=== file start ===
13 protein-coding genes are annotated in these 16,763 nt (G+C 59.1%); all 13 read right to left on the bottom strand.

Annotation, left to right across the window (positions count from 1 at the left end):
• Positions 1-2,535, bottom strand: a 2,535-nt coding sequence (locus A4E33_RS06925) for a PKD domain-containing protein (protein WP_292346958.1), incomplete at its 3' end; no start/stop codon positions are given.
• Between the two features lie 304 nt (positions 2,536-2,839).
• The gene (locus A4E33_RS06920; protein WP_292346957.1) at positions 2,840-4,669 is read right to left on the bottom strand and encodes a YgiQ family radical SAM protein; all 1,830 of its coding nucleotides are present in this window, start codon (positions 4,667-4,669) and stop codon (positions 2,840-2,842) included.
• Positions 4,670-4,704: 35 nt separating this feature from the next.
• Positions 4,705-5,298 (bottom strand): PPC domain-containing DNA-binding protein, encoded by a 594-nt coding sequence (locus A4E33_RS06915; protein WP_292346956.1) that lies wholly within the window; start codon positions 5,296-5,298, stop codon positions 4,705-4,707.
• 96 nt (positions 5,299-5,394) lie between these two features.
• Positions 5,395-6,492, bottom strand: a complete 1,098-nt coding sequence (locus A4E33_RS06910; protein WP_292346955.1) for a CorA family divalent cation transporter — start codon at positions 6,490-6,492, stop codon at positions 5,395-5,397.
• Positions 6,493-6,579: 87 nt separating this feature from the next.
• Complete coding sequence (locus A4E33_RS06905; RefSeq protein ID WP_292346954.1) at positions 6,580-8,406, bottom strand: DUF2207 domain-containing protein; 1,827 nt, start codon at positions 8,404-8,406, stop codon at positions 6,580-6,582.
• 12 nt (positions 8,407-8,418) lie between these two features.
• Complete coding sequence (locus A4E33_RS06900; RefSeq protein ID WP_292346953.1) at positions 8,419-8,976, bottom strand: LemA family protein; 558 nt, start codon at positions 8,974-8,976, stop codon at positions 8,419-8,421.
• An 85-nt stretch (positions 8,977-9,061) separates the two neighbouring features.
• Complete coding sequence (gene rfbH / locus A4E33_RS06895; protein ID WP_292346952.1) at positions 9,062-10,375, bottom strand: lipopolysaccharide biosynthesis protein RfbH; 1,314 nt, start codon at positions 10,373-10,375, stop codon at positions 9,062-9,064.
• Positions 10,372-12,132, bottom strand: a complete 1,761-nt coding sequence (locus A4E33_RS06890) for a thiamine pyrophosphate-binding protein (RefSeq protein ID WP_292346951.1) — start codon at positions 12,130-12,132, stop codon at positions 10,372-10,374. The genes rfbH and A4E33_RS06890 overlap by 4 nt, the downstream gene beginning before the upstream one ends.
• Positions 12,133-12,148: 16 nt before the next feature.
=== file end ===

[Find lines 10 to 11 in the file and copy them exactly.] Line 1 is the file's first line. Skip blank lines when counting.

• Positions 6,493-6,579: 87 nt separating this feature from the next.
• Complete coding sequence (locus A4E33_RS06905; RefSeq protein ID WP_292346954.1) at positions 6,580-8,406, bottom strand: DUF2207 domain-containing protein; 1,827 nt, start codon at positions 8,404-8,406, stop codon at positions 6,580-6,582.